“Lectio devina: reading, thinking, praying, and living scripture with the intention of inviting and infinite, omniscient God into your life – as it is, no gloss, no veneer. Lectio divina is more Bible basking than Bible study, as it teaches you to absorb and meditate on Scripture, to converse with God openly, and to live out what has become a part of you – His Word.”
This is, by all accounts, and old and ancient tradition, but one which I’ve only recently discovered. I’m using The Message: Solo to journey through scripture using the lectio devina precepts, and on only day four I already feel I have been so blessed with extraordinary insights.
Also, I highly recommend trying out a different version than your “norm” if you ever get the chance. I’ve read through the Bible in KJV, NKJV, NIV, and ESV translations in the past years, and although my current foray into The Message is not going to transform it into my standby study translation, there is something inspirational about reading the Word in words that don’t always feel as if you’ve read them a dozen times.
The Message: Solo offers a scripture reading, followed by a Read, Think, Pray, Live section that offers guidance as you prayerfully reread, consider, and meditate on the passage provided. It seems to be about slowing down, and experiencing (or re-experiencing) the deeper truths within passages we may feel like we already “know” very well.
Below is an example of some of musings, based on the reading of Gen 32:22-32.
Genesis 32:22-32 The Message (MSG)
22-23 But during the night he got up and took his two wives, his two maidservants, and his eleven children and crossed the ford of the Jabbok. He got them safely across the brook along with all his possessions.
24-25 But Jacob stayed behind by himself, and a man wrestled with him until daybreak. When the man saw that he couldn’t get the best of Jacob as they wrestled, he deliberately threw Jacob’s hip out of joint.
26 The man said, “Let me go; it’s daybreak.”
Jacob said, “I’m not letting you go ’til you bless me.”
27 The man said, “What’s your name?”
He answered, “Jacob.”
28 The man said, “But no longer. Your name is no longer Jacob. From now on it’s Israel (God-Wrestler); you’ve wrestled with God and you’ve come through.”
29 Jacob asked, “And what’s your name?”
The man said, “Why do you want to know my name?” And then, right then and there, he blessed him.
30 Jacob named the place Peniel (God’s Face) because, he said, “I saw God face-to-face and lived to tell the story!”
31-32 The sun came up as he left Peniel, limping because of his hip. (This is why Israelites to this day don’t eat the hip muscle; because Jacob’s hip was thrown out of joint.)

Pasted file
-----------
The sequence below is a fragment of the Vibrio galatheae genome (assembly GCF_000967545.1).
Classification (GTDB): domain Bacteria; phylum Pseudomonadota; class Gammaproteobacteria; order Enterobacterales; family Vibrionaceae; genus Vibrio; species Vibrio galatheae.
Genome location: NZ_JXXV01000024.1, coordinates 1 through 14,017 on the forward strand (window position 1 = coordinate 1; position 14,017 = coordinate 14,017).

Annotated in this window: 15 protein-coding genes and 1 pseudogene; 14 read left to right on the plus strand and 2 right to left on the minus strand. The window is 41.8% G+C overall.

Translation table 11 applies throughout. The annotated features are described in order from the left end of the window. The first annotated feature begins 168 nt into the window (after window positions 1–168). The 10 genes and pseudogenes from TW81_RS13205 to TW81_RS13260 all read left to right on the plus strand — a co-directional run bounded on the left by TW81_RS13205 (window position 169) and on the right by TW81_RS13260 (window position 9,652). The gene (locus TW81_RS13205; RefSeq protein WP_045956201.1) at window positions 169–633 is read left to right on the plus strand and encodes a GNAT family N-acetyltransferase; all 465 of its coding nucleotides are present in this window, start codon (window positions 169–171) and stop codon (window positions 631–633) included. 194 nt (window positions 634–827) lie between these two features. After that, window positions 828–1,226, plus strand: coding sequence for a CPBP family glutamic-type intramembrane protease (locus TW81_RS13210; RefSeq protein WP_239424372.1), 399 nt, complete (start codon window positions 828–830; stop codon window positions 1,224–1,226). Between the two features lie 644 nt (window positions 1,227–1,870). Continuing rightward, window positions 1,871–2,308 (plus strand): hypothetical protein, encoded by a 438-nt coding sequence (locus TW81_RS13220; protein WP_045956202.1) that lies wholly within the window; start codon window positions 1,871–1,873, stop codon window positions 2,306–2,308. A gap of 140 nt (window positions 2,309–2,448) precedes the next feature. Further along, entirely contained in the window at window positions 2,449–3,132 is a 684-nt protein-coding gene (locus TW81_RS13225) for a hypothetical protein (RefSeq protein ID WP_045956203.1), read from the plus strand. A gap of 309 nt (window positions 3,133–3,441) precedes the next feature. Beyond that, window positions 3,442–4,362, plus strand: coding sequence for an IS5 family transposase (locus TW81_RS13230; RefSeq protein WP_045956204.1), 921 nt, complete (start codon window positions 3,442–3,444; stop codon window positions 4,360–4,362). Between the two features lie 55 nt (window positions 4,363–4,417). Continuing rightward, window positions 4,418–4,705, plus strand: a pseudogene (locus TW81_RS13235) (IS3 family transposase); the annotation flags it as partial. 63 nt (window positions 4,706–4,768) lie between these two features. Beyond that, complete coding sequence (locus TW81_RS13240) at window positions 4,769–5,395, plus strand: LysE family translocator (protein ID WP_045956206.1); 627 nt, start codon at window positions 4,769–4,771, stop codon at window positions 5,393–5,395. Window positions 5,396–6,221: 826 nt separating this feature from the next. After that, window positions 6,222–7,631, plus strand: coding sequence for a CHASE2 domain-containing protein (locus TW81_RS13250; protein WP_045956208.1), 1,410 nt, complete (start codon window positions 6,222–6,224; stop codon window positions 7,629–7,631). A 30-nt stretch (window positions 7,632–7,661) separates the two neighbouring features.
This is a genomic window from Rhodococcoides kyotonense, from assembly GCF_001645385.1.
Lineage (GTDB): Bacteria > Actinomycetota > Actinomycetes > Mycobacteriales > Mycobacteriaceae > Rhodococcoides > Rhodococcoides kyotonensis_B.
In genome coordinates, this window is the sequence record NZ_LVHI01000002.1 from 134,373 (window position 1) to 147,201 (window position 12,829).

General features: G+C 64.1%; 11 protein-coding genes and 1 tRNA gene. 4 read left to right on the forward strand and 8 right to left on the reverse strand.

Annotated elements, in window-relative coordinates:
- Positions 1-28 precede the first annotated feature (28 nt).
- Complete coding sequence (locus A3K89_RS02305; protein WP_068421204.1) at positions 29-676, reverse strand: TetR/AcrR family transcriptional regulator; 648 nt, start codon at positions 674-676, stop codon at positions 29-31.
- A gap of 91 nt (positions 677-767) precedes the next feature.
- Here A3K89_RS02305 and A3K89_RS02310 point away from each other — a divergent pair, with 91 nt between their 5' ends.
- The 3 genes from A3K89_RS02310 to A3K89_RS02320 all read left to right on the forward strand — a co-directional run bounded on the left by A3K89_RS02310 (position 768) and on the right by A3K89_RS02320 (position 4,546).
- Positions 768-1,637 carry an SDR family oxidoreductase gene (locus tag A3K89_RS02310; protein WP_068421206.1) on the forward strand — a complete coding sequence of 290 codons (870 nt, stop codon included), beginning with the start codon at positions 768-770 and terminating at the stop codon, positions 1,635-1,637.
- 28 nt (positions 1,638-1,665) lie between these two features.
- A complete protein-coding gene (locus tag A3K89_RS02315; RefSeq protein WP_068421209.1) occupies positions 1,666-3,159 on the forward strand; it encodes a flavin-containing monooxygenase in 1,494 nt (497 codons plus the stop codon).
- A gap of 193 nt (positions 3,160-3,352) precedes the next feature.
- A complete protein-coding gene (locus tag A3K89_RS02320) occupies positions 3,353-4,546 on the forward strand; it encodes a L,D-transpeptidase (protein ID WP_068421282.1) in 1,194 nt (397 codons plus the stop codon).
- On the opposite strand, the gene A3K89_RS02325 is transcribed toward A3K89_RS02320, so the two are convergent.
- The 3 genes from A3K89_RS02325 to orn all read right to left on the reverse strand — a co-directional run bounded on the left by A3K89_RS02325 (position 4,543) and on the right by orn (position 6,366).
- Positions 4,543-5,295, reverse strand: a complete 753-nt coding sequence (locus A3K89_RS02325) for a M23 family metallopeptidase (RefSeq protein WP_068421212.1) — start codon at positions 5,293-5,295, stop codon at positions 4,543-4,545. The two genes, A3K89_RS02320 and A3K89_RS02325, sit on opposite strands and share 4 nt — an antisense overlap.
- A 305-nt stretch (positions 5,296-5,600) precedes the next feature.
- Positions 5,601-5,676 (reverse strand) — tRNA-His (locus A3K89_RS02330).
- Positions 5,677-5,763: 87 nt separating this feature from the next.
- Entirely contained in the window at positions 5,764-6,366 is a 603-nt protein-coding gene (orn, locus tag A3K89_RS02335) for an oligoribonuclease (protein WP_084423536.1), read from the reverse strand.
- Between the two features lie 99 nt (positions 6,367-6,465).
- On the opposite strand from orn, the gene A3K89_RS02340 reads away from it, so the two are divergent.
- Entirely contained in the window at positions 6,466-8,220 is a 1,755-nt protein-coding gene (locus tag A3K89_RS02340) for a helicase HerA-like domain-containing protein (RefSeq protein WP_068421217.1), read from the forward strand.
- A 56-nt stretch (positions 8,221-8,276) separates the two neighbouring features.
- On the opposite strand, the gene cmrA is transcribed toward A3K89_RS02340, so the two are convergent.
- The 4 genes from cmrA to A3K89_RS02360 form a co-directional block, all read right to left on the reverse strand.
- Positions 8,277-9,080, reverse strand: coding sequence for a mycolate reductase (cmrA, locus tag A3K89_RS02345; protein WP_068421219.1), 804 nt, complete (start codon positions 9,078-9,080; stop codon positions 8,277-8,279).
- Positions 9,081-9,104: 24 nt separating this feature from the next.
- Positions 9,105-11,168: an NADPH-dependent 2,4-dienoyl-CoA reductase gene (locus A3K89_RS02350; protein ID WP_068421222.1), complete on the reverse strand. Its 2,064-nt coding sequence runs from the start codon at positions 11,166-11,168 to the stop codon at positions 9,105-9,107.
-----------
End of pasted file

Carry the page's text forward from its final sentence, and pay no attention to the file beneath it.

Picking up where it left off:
As I completed the steps in the lectio divina exercise, I was completely captivated by the request for Jacob’s name. Jacob demands to be blessed, and before it is given to him, he is simply asked for his name. And he states it. Jacob. His name is Jacob.
What I fell in love with was this – Jacob had already received a great blessing in his life. His father Isaac had extended his hand and given Jacob the coveted blessing of the first born, and Jacob had already lived with this blessing for years. In exchange, however, he had to trade in his name, pretending to be someone he was not, and deceiving his father.
Does a blessing lose some of its joy when you have to pretend
you are someone else in order to receive it?
And on this long, dark night, as Jacob wrestles in the dark with someone he does not even know, he demands a blessing, and in return, he is asked his name. And unlike his first blessing, this time he knows who he is and he states his name. He is Jacob. Flawed, fearful, fighting – but no longer hiding.
And God sees him, and grants him a new name, a new identity that he received as the dawn was breaking, and his hip was hurting, and he was fatigued from the night.
Some of the blessings I’ve received have been carried them a bit like burdens; I was afraid that if people knew who I really was, they would believe that these blessings were never meant for me. I felt like maybe in the church, or at my conservative Christian college, I had pretended to be better, holier, more worthy than I really was, and the blessings I had been bestowed were based on my carefully crafted deceptions, not my reality.
I think my heart cried out for a God that would ask my name,
and when He heard it, would give me a blessing that belonged to me.
Not for what I pretended to be in the presence of His people, but for who He knew me to be in the night, before the dawn broke, while the fight was still dirty and not yet won.
© 2020 El-Inkwell.